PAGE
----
Q. What famous person would you like to meet, and Why?
A. Billy Graham. He has inspired countless thousands throughout his life, and I think he would be a great one for a sit down chat about life in general.
Q. Favorite hobbies or activity outside work?
A. As a music major, I enjoy playing the piano. Nothing is as relaxing as spending an hour playing. However, I have become a walking enthusiast, as well, and try to walk about 30 minutes every day possible.
Q. If you could take back one business decision you made in your career, what would it be?
A. I can’t honestly say that I would take back any decisions. Even if the decision turned out not to be the best one possible, I think I learned more from those decisions than the ones that always ended well. The importance is what we learn from our mistakes.
Q. Best thing about your job?
A. Working with so many people who are moving to Albany. Having served so many wonderful organizations in Albany, it is such a pleasure to be able to introduce new people to our area from my perspective. Southwest Georgia has so much to offer and is a great community in which the whole family can become very connected in a short while. Sharing my experiences with others has been so fulfilling.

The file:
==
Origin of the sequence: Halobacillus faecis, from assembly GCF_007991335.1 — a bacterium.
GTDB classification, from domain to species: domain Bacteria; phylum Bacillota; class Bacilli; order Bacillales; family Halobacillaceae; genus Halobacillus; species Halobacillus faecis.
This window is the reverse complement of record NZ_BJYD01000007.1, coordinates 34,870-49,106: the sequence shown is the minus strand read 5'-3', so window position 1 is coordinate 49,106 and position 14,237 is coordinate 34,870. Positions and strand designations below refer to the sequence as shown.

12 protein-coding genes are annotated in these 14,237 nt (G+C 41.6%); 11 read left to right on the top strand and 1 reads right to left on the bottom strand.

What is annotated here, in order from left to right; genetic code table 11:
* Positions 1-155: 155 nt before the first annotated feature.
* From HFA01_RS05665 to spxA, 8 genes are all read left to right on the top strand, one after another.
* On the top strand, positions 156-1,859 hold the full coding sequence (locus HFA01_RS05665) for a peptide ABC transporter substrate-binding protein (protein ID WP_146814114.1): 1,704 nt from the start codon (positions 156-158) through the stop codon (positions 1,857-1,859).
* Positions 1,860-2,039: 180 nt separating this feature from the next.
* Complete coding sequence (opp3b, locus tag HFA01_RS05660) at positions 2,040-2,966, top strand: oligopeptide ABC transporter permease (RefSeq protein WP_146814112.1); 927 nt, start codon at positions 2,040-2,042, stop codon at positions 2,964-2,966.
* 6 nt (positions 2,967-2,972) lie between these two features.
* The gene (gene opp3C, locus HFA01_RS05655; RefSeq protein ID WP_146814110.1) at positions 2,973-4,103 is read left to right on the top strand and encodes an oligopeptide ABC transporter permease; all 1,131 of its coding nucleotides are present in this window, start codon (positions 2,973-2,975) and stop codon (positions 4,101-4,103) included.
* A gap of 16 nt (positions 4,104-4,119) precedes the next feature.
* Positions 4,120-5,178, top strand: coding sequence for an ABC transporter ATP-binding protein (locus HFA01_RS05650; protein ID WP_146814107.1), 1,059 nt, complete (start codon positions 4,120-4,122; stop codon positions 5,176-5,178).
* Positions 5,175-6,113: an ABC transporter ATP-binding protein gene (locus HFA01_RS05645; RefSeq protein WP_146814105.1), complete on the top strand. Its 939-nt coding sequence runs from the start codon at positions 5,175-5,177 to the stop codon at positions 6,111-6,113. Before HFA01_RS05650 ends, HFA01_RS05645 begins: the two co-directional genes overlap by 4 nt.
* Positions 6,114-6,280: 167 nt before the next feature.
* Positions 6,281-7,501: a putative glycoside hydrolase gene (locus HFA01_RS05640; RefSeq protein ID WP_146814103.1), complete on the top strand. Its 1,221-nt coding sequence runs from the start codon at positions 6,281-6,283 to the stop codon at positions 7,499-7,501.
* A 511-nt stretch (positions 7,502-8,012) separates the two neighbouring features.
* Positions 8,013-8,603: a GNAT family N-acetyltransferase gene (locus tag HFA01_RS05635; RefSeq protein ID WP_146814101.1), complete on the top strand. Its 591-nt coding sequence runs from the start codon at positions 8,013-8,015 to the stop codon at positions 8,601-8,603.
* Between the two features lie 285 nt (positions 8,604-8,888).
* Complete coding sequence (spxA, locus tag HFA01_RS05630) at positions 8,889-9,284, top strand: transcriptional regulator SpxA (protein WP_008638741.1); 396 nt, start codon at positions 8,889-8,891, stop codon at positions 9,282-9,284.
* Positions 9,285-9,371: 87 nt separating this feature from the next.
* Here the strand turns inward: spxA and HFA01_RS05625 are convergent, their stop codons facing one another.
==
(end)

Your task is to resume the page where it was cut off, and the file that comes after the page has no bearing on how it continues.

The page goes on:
Q. Worst thing about your job?
A. The feast or famine nature of the real estate business. One must be a very disciplined and organized money manager to prepare for the ups and downs of this business.
Q. The most beneficial course I took in school was?
A. Communications and marketing. Having interpersonal skills in today’s workplace is essential. Being able to communicate with all types of people from all economic backgrounds is so very important in assisting clients with making one of the largest purchases they will make in a lifetime.